Welcome to another edition of The Weekend Review, as ever I’d just like to quickly start off with a thank you to you all for subscribing, and to encourage you to share the newsletter with other and encourage them to subscribe – everyone who signs up makes a big difference to us.
A couple of weeks ago I went to watch Harlequins v Cardiff Blues at the Twickenham Stoop with a group of friends, one of whom has just recently moved to the UK from his native New Zealand.
This was his first live taste of Northern Hemisphere rugby, so chatting to him afterwards I asked him what he thought, and what the differences were to the rugby he was used to watching in New Zealand.
His answer will stick with me for a long time. “Structure,” he said, “you play with so much more structure here, back at home everything is so free.”
It is a damning statement, despite being unintentionally so. When we speak of structure and shape here the UK it is with the firm understanding that the more solid a team’s structure and shape the better, a team with poor structure is generally labeled as disorganised and not good enough. Watch any rugby on television this weekend and there will be countless references to structure and shape, almost always in the context that structure = good.
Yet here was a man saying that, in one eighty minute observation, that the big difference between the World Champion All Blacks and our own rugby teams was that ours play with more structure. Suggesting therefore that our ideas about structure are wrong.
And do you know what? He’s right. We all know he is right, no matter how much we delude ourselves when we praise highly structured rugby.
Think about it. We used to ridicule the Superb Rugby because it seemed like a game with no structure designed purely for attacking. Yet as the years have gone on we have had to accept that it is actually a high quality tournament, probably the pinnacle of club/regional rugby.
The Rugby World Cup featured four Southern Hemisphere teams in the semi finals, all of whom were playing a free and loose form of attacking rugby (well, maybe not South Africa). We all sat enthralled at this exciting rugby. This unstructured rugby.
So why are we stuck so rigidly to this idea of shape and heavy structure, why are we not empowering our players, allowing them to play with their heads up and to make their decisions based on what is in front of them?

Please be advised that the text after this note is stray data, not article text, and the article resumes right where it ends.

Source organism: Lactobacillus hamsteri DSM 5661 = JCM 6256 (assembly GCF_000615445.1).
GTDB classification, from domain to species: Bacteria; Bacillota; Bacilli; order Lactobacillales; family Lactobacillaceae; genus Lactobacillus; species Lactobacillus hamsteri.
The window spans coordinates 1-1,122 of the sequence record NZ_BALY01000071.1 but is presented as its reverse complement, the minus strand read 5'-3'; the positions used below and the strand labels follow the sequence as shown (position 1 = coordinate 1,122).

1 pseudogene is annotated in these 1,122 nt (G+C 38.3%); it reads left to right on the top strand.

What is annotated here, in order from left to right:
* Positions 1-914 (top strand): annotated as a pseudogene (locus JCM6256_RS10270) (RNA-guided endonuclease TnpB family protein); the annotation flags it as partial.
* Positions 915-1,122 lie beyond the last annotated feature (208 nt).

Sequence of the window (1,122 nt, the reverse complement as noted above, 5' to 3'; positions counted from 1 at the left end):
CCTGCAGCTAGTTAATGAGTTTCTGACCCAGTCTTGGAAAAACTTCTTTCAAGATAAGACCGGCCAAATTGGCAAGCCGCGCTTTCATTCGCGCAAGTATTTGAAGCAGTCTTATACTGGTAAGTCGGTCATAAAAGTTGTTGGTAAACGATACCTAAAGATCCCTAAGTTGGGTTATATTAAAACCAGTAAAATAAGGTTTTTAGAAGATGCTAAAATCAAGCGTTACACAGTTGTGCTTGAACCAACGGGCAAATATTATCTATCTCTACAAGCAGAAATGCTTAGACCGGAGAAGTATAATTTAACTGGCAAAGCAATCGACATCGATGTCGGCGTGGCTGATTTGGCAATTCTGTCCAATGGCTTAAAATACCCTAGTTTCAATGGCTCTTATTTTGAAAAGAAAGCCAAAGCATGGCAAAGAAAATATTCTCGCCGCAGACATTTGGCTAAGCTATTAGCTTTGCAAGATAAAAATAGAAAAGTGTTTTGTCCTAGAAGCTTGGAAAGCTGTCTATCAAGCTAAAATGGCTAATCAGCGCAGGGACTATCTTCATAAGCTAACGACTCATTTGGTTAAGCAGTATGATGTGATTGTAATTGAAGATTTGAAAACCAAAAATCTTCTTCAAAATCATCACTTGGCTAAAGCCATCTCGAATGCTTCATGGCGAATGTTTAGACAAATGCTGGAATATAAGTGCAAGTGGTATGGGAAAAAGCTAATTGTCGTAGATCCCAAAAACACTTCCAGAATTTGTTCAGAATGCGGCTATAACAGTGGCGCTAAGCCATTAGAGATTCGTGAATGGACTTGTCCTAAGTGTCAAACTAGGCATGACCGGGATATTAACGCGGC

One card that is usually thrown around at this point is relegation. However the Pro 12 does not have relegation, but the Irish and Welsh are hardly playing like the Barbarians, the Scots, in fairness, are trying.
So what it is? My theory is that we are locked in a vicious circle regarding basic skills. By common consent, one of the key differences between the All Blacks and the rest of us is that they are able to execute their basic skills better. Perhaps our reliance on structure is because coaches do not trust our players’ basic skills, therefore they give them a rigid frame in which to work, however that in turn means that less reliance is placed on basic skills, which means they are practiced less, which means that under pressure they do not hold up, which brings us right back again to coaches imposing more structure to help cut of those errors.
This is not to dismiss structure. There is a reason the Barbarians do not usually beat top international sides. However it is a suggestion that perhaps we should look at empowering our players to make more decisions in the heat of the battle, under pressure. Yes, it will go wrong, and a lot to begin with, but in the long run t will produce better players.
Structure has a place. A nice simple structure that allows everyone to know where they need to be and what they need to do is a basis behind which superb rugby can be played, but you have to allow it to be. From within that simple structure, players have to be able to play.
They have to be able to try and fail, that is how you succeed.
It would be great to hear some of your thoughts on the issue, it has certainly been at the forefront of my mind over the last few weeks! Just send me a message on twitter (link below).
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